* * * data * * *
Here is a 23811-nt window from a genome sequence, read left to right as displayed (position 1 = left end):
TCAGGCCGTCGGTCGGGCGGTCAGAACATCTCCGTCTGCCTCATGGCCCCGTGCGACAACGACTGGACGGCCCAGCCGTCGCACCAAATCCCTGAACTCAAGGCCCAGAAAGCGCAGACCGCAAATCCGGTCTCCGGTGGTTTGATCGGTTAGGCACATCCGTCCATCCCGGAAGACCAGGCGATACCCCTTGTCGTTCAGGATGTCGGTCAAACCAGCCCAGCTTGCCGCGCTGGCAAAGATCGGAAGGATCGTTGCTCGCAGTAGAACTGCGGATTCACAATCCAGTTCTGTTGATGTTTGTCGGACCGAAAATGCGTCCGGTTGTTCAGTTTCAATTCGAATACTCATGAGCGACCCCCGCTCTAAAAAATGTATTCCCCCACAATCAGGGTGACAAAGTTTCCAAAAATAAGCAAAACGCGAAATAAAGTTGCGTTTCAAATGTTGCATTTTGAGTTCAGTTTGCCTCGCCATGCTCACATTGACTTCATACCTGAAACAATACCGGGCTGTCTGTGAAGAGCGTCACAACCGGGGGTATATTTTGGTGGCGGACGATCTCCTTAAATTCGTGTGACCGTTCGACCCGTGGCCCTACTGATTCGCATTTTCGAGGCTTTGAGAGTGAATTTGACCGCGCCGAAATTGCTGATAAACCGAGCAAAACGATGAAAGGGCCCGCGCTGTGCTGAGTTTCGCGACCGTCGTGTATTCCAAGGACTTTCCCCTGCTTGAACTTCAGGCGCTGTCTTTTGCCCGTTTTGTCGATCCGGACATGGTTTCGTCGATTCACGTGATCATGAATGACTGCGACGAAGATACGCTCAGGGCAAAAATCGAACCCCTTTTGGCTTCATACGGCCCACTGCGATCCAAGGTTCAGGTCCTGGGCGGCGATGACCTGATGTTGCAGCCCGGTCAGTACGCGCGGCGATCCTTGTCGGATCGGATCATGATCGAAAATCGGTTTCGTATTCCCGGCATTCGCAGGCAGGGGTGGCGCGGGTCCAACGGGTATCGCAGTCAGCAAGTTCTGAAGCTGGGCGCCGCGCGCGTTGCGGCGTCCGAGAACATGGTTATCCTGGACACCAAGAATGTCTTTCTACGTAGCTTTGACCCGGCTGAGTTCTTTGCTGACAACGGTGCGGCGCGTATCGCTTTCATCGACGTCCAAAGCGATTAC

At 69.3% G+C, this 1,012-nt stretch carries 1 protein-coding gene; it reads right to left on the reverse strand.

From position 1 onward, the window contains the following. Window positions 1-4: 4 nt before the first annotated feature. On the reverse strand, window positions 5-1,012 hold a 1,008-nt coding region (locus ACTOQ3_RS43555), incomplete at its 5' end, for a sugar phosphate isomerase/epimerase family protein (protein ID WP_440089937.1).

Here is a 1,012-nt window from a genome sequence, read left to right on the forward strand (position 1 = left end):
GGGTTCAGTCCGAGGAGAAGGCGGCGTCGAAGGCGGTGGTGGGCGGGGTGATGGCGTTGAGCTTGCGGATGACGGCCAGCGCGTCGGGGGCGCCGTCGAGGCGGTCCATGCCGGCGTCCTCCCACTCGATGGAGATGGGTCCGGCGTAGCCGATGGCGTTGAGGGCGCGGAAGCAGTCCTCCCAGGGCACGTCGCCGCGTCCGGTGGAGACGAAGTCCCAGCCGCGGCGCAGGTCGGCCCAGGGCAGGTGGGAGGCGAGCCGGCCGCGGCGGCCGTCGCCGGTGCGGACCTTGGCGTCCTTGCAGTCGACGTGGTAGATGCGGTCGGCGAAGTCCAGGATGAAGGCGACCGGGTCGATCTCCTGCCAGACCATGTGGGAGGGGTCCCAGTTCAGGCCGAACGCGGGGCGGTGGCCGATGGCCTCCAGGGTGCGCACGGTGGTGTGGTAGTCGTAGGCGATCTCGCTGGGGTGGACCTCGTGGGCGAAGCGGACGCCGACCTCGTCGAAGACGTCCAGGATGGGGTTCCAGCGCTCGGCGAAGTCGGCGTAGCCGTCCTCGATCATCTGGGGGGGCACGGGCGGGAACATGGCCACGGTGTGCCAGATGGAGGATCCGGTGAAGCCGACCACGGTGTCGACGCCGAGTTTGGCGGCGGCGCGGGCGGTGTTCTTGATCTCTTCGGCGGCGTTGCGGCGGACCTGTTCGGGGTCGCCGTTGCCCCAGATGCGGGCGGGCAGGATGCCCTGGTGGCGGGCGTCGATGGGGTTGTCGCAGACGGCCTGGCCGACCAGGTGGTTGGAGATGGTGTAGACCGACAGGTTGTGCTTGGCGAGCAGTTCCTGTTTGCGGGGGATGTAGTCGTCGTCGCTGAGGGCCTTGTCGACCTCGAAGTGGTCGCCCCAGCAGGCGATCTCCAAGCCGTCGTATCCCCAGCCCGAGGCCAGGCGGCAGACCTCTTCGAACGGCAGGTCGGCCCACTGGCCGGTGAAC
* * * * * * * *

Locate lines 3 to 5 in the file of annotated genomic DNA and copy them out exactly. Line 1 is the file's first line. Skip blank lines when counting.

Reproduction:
At 69.3% G+C, this 1,012-nt stretch carries 1 protein-coding gene; it reads right to left on the reverse strand.

From position 1 onward, the window contains the following. Window positions 1-4: 4 nt before the first annotated feature. On the reverse strand, window positions 5-1,012 hold a 1,008-nt coding region (locus ACTOQ3_RS43555), incomplete at its 5' end, for a sugar phosphate isomerase/epimerase family protein (protein ID WP_440089937.1).

Here is a 1,012-nt window from a genome sequence, read left to right on the forward strand (position 1 = left end):